An eye for architectural innovation

Despite his early desires to construct the Aramana (Bishop House) for the Diocese, diffi­culty in finding a suitable place allowed him to fulfill his dream only by 1984. His close contact with the then Prime Minister Indira Gandhi gave him the option of choosing a site in the heart of the city. He, however, finalized a site on its outskirts in Tughlakabad, away from the hustle bustle of the city. Christened the “Delhi Orthodox Centre”, he made it into an attractive edifice in Dholpur stone based on elements of Oriental Christian and Indian Classical architecture. The design was his own brainchild. The Centre was inaugurated by Shri. R Venkatraman, the then Vice President of India, on 25th November, 1984. In the words of Thirumeni himself “A long cherished dream, the opening of the Centre marks the first step in relating, in a prac­tical and positive way, the life and faith of the Or­thodox Christian community in the capital and the north of India, to the other religions of the country as well as to the social realities of the people. The Centre is specifically designed to fulfill this aspira­tion.”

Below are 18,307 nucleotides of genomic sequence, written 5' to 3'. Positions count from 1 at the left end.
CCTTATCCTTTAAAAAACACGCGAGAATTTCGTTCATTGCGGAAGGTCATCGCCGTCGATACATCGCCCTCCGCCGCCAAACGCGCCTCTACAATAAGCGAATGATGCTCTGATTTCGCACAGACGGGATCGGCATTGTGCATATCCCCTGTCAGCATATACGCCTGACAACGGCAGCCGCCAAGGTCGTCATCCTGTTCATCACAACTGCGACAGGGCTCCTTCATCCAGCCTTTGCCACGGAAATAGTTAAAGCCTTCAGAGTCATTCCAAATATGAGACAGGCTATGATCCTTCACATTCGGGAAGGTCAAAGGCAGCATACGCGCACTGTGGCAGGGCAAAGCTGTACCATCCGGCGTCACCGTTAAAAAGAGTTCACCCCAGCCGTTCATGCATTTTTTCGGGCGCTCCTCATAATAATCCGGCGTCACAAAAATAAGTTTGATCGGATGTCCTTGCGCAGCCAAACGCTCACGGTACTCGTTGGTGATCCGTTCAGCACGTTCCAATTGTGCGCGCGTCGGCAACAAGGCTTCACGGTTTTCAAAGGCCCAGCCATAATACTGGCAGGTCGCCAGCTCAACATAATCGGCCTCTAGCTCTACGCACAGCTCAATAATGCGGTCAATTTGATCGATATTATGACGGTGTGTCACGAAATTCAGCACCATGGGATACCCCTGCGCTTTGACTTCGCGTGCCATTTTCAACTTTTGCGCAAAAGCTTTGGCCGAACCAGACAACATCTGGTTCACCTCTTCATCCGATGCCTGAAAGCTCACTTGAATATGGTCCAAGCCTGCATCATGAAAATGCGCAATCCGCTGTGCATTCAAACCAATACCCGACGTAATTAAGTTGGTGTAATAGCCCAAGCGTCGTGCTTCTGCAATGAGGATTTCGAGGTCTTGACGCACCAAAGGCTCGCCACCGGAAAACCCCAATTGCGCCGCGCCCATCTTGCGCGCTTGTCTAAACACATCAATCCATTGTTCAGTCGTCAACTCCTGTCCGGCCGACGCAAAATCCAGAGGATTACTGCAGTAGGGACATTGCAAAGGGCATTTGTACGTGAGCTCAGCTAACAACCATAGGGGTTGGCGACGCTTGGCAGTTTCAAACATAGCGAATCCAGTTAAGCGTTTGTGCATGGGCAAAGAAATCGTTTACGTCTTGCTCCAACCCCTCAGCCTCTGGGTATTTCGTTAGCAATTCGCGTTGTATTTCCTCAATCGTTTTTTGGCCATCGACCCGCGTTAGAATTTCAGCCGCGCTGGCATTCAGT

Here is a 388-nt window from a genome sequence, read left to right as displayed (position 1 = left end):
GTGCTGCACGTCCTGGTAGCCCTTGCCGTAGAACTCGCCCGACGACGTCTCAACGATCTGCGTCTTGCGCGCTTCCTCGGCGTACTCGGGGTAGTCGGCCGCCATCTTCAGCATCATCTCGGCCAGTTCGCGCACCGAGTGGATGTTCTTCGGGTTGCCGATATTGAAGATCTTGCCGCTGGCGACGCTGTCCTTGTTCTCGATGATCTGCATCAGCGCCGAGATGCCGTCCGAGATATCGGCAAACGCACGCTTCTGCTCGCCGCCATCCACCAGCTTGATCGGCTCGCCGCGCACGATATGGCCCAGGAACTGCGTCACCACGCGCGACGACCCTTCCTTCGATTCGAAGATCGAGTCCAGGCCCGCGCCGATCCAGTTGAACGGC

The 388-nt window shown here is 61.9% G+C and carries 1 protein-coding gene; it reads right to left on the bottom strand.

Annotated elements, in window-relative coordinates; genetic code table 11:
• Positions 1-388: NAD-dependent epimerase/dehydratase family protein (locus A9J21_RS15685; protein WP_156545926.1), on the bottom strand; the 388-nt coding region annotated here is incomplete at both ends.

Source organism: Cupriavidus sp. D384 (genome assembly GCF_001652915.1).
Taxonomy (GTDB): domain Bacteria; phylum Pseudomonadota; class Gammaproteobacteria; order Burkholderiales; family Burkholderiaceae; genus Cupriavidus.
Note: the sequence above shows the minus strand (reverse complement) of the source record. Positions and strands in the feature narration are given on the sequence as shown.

Lover of children

His Grace’s love for children knew no bounds. He used to call children to his side and enjoy their company even when he was engaged in his mani­fold activities.